Self- and value-based reward processing were investigated from an individual difference perspective. Participants learnt to associate geometric shapes with three identities (self, friend, stranger) on one occasion and three values (e.g., high, medium, low monetary value) on another occasion. Participants then carried out a perceptual matching task of judging whether shape-label pairings matched (e.g., triangle-self or circle-£16). This personal matching task was followed by a self-report measure concerning personal distance from others. Both self-identification and high value-associations led to better task performance (faster responses with higher perceptual sensitivity) in the matching tasks. Correlations between self- and high value-based reward biases varied as a function of participant ratings of personal distance between themselves and others. For individuals who rated with a large personal distance, there were no correlations between the self- and reward-biases. In contrast, self- and reward-biases did correlate for individuals who rated a close personal distance between themselves and others. These conclusions were supported by cluster analyses, which showed either distinct or common similarity structures for matching, based on personal and value relevance, corresponding to individuals’ self-rating of a large or close distance to others. The data suggest an intertwining model of self-value at the individual level. This model has significant implications for understanding emotion regulation in relation to self and reward interactions and may be relevant for advancing our understanding self in relation to normal and psychopathological processes.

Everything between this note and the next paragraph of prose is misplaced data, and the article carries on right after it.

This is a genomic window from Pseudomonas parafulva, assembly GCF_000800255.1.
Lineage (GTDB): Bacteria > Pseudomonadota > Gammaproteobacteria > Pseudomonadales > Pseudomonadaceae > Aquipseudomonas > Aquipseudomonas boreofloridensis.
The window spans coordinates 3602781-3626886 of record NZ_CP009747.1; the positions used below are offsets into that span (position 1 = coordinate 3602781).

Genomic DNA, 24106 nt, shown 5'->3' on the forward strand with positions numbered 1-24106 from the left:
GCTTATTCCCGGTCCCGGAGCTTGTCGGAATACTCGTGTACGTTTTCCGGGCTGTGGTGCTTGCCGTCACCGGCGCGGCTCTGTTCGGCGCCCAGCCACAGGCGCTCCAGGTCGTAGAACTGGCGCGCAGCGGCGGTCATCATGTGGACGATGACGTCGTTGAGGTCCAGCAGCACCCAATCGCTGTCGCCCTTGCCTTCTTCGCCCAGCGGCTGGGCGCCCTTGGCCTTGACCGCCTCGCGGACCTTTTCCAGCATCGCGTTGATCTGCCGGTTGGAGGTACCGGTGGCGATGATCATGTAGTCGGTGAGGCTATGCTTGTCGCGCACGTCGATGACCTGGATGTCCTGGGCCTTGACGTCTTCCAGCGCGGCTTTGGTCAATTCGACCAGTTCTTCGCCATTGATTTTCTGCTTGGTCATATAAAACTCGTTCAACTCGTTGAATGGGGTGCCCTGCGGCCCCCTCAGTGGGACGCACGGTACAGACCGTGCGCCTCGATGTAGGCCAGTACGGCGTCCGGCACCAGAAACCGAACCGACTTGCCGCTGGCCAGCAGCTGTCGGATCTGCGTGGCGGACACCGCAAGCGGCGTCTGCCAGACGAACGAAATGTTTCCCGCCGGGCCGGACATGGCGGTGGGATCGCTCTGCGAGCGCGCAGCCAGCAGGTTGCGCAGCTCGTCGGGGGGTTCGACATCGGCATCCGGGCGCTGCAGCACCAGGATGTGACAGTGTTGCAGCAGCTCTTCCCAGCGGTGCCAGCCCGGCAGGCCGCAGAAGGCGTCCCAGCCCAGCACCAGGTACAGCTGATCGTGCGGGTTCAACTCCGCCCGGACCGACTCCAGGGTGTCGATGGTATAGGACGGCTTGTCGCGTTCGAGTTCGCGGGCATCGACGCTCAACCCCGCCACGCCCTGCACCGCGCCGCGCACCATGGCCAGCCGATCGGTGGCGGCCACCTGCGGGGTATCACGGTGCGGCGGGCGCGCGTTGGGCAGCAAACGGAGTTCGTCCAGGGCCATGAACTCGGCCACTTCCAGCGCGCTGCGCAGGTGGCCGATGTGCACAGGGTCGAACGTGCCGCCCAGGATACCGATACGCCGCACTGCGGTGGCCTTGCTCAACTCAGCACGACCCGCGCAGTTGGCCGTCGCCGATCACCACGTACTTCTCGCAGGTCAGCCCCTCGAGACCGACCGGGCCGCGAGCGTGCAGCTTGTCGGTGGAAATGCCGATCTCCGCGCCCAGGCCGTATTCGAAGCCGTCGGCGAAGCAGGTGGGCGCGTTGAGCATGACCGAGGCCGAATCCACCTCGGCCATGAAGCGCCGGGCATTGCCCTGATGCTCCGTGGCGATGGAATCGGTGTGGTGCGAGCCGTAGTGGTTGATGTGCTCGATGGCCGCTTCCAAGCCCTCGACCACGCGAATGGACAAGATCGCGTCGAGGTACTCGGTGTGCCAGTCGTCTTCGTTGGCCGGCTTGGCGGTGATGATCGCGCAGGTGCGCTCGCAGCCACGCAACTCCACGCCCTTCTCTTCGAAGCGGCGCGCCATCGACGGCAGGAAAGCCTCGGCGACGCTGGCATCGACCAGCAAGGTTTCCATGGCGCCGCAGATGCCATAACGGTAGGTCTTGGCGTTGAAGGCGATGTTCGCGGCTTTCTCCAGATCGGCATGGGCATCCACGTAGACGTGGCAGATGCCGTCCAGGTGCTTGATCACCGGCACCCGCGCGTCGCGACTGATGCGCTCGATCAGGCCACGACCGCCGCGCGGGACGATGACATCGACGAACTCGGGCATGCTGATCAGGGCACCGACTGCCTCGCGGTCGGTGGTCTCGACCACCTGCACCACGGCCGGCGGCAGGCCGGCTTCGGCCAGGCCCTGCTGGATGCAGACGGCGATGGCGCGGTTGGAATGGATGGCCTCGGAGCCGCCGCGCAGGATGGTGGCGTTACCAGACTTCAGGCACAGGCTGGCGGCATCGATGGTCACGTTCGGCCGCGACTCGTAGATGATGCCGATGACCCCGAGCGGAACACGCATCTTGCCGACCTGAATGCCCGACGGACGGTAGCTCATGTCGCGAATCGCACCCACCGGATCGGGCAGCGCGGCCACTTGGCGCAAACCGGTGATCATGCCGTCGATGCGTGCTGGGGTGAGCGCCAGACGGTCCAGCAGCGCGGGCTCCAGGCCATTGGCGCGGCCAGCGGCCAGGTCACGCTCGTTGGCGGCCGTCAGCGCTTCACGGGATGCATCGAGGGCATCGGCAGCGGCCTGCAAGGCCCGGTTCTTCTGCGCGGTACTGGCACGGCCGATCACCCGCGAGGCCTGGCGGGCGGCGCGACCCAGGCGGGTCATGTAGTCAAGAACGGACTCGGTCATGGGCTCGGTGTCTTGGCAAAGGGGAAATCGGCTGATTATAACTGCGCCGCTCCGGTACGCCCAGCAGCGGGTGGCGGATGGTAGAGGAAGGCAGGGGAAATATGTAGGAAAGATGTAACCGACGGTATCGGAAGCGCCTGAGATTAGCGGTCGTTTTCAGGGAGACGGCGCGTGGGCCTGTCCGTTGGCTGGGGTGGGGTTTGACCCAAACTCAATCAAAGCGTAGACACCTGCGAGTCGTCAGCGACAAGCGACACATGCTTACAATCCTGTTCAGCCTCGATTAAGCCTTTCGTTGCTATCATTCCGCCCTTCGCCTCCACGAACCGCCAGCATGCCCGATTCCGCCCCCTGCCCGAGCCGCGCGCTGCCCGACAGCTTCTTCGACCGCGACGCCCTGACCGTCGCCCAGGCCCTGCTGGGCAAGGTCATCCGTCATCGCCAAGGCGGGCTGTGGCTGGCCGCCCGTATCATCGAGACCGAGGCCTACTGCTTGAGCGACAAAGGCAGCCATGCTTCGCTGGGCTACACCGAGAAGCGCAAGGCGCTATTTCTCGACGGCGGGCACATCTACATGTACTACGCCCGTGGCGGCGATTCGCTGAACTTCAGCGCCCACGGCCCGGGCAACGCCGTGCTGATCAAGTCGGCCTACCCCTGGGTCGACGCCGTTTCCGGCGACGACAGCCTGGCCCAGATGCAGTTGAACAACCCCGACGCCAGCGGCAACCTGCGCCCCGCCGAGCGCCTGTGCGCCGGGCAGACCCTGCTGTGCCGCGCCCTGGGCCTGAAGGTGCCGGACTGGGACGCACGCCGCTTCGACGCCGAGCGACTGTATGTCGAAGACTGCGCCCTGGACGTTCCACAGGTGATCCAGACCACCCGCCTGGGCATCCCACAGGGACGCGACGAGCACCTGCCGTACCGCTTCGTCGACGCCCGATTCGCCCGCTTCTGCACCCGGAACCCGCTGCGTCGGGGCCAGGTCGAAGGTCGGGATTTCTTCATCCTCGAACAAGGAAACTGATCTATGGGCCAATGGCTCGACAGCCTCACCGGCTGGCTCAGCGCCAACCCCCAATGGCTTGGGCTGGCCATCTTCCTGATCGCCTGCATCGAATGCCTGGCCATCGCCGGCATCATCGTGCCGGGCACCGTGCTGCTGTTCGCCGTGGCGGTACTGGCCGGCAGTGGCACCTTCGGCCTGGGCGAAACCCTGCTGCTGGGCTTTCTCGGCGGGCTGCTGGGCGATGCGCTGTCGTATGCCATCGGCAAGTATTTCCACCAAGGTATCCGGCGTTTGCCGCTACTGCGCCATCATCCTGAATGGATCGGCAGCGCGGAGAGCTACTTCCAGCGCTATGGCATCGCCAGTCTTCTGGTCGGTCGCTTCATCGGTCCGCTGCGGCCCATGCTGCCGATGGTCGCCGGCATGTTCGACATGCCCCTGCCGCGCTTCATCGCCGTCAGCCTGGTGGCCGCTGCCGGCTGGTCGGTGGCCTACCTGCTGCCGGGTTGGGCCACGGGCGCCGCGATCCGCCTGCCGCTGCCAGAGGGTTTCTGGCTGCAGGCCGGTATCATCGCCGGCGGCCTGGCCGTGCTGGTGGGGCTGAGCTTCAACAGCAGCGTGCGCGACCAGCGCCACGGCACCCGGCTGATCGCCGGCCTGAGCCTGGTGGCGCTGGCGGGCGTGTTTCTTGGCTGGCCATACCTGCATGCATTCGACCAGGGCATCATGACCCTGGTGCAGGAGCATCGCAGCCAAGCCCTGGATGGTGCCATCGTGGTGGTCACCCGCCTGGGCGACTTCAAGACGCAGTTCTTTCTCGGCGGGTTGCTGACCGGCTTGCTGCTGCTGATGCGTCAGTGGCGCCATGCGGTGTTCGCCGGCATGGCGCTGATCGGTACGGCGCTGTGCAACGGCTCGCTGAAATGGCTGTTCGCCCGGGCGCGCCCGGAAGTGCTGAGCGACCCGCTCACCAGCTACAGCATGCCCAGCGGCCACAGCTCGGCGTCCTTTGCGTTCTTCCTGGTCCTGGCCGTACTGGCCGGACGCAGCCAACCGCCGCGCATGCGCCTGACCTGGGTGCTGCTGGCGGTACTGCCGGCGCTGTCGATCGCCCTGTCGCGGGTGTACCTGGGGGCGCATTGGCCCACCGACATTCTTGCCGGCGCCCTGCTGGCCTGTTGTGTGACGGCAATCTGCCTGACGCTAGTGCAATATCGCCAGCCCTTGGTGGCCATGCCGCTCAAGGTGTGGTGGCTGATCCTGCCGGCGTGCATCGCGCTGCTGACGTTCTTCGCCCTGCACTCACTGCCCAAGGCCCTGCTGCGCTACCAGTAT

|Number of pages||9|
|Journal||Current Research in Behavioral Science|
|Early online date||24 Dec 2022|
|Publication status||Published - 2023|
- Personal distance
- Perceptual matching
- Individual differences